"More women serve in state legislatures than ever before. Yet women continue to be dramatically underrepresented ... Women constituted 54% of voters in the 2008 elections, but only 24% of state legislators," from Poised to Run: Women's Pathways to State Legislatures.
In Wyoming in the 2019 Legislature, only 15% of the electeds were women.
Poised to Run digs into how to elect more women, especially at the state level. They found that some really basic efforts can make a world of difference. Here's what it boils down to:
Step 1: Recruit more women!
Step 2: Ensure that party leaders and organizations support female candidates.
Step 3: Provide resources! We have to fund women's campaigns.
"Even in a record-setting year for women candidates in 2018, women were fewer than 25% of candidates who filed to run for Congress. What do we need to do if we want to see the pool of women candidates grow again in 2020?" Kelly Dittmar reminds us that there is work to be done; read more of her thoughts in To see another record year for women candidates, we have to do more than ask women to run.
We wanted to take a deeper dive, so we pulled the 2018 and 2016 primary data from Wyoming's House and Senate races and spent some time poring over these lists, counting the total number of candidates and the total number of women. Less than 25% of all candidates in State House and Senate races were women. (By our count, it was 40 female candidates out of a total candidate pool of 180.)
The bills that we saw this session were a direct result of who is controlling the discussion. We're determined to change that conversation. We're 18 months from the next election, so let's start talking now about how we do that.
First and foremost, consider this: Run.
Not running? Support a candidate. Give her your time, your money, your encouragement.
Speak up. Make sure that candidates know what policies would improve your economic security and increase your access to education, childcare, paid family leave, and healthcare.
Make sure your voice is represented at the decision-making table. Help us elect more women. Maybe you're one of them.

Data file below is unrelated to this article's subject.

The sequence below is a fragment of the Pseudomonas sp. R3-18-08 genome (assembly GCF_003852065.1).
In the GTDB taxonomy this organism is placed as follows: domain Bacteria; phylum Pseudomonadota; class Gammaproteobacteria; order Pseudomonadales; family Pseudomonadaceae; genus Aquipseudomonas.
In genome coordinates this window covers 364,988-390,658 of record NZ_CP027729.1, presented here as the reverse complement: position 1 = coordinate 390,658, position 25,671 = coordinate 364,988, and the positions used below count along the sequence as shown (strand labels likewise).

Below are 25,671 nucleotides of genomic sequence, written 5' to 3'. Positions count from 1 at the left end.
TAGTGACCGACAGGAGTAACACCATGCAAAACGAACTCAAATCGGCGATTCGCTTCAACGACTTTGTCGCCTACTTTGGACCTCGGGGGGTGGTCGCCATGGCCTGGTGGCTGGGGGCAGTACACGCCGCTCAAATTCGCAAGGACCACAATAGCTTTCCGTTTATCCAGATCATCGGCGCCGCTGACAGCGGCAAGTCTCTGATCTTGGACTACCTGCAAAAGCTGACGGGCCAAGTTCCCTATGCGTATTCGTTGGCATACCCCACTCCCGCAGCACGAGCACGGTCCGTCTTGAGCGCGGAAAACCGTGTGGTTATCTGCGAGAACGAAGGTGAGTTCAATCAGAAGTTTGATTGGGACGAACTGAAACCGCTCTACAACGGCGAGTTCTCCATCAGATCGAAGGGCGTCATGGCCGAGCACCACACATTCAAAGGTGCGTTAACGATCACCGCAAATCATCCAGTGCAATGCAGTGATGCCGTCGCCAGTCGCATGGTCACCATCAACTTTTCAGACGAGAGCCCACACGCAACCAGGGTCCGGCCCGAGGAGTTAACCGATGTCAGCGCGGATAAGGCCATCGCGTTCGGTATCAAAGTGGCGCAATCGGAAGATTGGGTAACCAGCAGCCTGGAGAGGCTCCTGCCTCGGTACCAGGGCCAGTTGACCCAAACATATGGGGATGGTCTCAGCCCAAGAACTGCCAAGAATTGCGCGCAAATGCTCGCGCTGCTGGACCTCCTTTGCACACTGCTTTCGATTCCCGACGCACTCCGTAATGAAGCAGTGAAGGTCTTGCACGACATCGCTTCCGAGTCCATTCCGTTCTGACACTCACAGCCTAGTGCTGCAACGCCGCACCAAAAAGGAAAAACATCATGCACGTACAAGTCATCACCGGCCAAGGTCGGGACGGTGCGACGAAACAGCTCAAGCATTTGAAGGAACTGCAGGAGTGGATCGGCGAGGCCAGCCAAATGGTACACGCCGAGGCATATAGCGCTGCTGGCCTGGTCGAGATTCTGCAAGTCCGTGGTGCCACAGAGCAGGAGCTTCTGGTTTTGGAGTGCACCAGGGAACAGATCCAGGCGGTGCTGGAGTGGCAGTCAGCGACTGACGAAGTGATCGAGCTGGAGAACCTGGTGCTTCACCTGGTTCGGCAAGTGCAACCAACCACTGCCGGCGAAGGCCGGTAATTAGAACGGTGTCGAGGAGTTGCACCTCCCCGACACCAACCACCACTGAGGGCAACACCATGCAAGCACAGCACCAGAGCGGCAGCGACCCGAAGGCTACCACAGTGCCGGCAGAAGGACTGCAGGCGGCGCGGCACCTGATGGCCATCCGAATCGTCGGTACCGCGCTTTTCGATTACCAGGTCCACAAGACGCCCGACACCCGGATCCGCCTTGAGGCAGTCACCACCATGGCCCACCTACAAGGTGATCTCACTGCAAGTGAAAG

There are great resources for women who want to run for office. Here are just a few:
Want more great reads on the current climate for female candidates, especially Presidential candidates? Check out these articles and essays:
“The filling of the pipeline was a 35-year project or longer,” says Lake, who adds that Barbara Mikulski, one of the first women to join the Senate, used to joke that she was a 30-year overnight success.
“There is no uniform approach to how these women will navigate gender in the campaign,” said Kelly Dittmar, a scholar at the Center for American Women and Politics at Rutgers University.
In 2016, the nonpartisan Barbara Lee Family Foundation found that striving to be likable is a zero-sum game; it doesn’t reinforce the qualities that make you fit to sit behind the desk in the Oval Office. The last vestige of it will fade when women challenge each other on issues.
As an unprecedented number of women launch their campaigns for the presidency, the female Democratic 2020 candidates are putting their experiences as mothers front and center, speaking candidly about juggling parenting and work. And in doing so, experts say, they are breaking with long-held perceptions of the past that discouraged women in politics from talking about their roles in the home.
“If a woman was presented with a similar choice: Do that less ambitious but better for the party thing, versus more ambitious but longer shot thing, I don’t see people being super understanding when she takes the latter,” said Jess McIntosh.